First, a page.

Local farmers appear more hopeful that Britain's problems with foot-and-mouth disease might raise prices for their products than they are fearful that the devastating livestock disease might spread to the United States.
“I think it's always a threat, but I don't see anybody real worried about it over here just yet,” said Kendall Murphy, a livestock buyer at United Producers, Inc., in Archbold.
Tim Stutzman, who sells 3,000 head of cattle a year through Raymond & Stutzman Farms, LLC, in Lenawee County, Michigan, said he feels safe because of his trust in the U.S. Department of Agriculture.
The department is more diligent than the agriculture officials of many countries, he said. Most U.S. farmers are better educated about animal health issues and might be quicker to notice and act on problems than some farmers in parts of the world where the disease is a recurring issue, he added.
Futures prices for hogs were up sharply early yesterday in a move some analysts attributed to the disease that has been found on 70 farms in Britain and Northern Ireland in the last two weeks. Some buyers apparently feared that the disease might cause the destruction of enough animals that world supplies might be affected.
The United States has not had a foot-and-mouth disease outbreak since 1929, and that was confined to California. The last time foot-and-mouth disease was close to this area is thought to be 1914, when 22 states and the District of Columbia were affected.
A vaccination for the disease is available, but administering it to all the susceptible animals in the United States would cost $1 billion - a decidedly uneconomical proposition because the disease has not been found in the country in 87 years, said Rick McCarty, a spokesman for the National Cattlemen's Beef Association.
Foot-and-mouth disease doesn't usually kill animals. But it causes blisters in their mouths and soft tissue of their feet, making it uncomfortable for them to stand or eat. They lose weight and pregnancies, and they go through a decline in health from which it takes a year to recover. Most animals aren't worth the risk to neighboring livestock and are killed on the farm.
The disease is so highly infectious that it can spread 150 miles by air. It can be passed through raw meat. It can persist on clothing for 10 to 12 weeks. People are not affected by the disease but can pass it on to animals.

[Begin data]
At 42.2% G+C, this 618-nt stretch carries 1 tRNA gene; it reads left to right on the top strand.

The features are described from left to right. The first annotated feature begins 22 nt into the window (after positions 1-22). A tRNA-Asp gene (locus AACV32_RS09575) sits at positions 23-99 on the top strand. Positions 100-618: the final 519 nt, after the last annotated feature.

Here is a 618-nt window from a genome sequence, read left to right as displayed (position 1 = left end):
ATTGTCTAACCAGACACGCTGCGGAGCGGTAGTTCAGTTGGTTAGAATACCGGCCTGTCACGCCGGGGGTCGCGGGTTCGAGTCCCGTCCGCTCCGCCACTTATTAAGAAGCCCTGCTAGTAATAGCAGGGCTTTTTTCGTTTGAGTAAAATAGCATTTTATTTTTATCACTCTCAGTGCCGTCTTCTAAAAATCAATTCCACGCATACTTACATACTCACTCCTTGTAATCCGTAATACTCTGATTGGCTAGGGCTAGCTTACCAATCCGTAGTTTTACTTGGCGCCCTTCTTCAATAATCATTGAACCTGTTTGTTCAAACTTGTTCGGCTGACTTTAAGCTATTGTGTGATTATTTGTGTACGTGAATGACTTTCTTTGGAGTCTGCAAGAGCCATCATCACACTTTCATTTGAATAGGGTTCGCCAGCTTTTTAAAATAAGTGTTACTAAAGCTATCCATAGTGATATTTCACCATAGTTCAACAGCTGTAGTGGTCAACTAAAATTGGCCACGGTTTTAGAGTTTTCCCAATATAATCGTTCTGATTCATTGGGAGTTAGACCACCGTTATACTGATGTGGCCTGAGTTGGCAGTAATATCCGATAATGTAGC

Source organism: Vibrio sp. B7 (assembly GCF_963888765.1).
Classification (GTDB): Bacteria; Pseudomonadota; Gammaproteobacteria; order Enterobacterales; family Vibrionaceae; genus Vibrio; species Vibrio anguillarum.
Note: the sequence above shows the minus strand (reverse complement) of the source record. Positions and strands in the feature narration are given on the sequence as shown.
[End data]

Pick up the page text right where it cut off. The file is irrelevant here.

“It's a very scary animal disease,” Mr. McCarty said.
The biggest risk to local farmers is probably from air travel, said Dr. Mike Chaddock, Michigan state veterinarian.
Every day, two passenger flights from London land at Detroit Metropolitan airport, and many more carry freight and passengers from areas where foot-and-mouth disease is a concern.
The 15 U.S. Department of Agriculture employees stationed at Metro say they have not changed their official procedures since Britain's problems have escalated.
As usual, they are washing and disinfecting noticeably dirty shoes, bicycle tires, and anything else that they think might carry soil from agricultural areas of Europe, Asia, and Africa.
They are, however, trying to be more vigilant, said David McKay, the U.S. Department of Agriculture's state director in Michigan for plant protection and quarantine.
“We're more alert. How can we not be?” he said.
Not just farm animals are threatened by the disease. Zoo animals can get it too. Giraffes, kudu, and impala are among the animals at the Toledo Zoo that are susceptible to foot-and-mouth disease. It affects only animals with cloven, or split, hoofs.
For years, quarantining of new animals has been zoo policy, and the zoo has not taken any additional safety precautions in recent weeks.
“I guess at this point there's not much more we can do,” said Wynona Shellabarger, a veterinarian at the zoo.
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